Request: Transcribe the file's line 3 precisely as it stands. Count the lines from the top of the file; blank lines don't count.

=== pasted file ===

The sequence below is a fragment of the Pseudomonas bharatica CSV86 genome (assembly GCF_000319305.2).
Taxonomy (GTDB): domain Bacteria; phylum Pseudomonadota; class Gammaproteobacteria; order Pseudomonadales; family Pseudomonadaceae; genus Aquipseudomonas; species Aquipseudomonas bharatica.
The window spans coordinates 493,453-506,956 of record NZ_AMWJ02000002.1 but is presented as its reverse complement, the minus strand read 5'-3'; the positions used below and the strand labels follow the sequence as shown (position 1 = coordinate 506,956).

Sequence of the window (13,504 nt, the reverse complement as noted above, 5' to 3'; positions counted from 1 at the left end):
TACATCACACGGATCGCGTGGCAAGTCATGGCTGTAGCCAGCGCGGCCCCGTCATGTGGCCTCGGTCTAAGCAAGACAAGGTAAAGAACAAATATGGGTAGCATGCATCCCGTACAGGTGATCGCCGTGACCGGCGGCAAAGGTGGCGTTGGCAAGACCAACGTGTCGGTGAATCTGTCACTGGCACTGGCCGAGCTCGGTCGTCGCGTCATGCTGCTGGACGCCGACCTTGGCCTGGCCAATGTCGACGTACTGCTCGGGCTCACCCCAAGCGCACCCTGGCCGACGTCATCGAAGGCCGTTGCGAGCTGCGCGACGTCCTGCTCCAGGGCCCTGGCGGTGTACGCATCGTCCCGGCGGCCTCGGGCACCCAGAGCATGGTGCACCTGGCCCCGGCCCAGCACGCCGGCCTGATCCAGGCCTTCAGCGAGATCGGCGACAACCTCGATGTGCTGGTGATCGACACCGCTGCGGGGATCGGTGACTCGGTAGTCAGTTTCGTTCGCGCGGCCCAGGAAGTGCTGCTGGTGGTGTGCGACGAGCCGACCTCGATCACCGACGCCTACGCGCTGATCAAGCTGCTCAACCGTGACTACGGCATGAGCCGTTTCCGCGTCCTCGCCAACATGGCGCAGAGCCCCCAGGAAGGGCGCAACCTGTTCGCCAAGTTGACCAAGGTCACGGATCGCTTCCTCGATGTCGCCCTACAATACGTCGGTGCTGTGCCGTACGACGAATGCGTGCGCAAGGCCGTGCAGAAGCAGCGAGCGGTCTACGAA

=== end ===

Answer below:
The window spans coordinates 493,453-506,956 of record NZ_AMWJ02000002.1 but is presented as its reverse complement, the minus strand read 5'-3'; the positions used below and the strand labels follow the sequence as shown (position 1 = coordinate 506,956).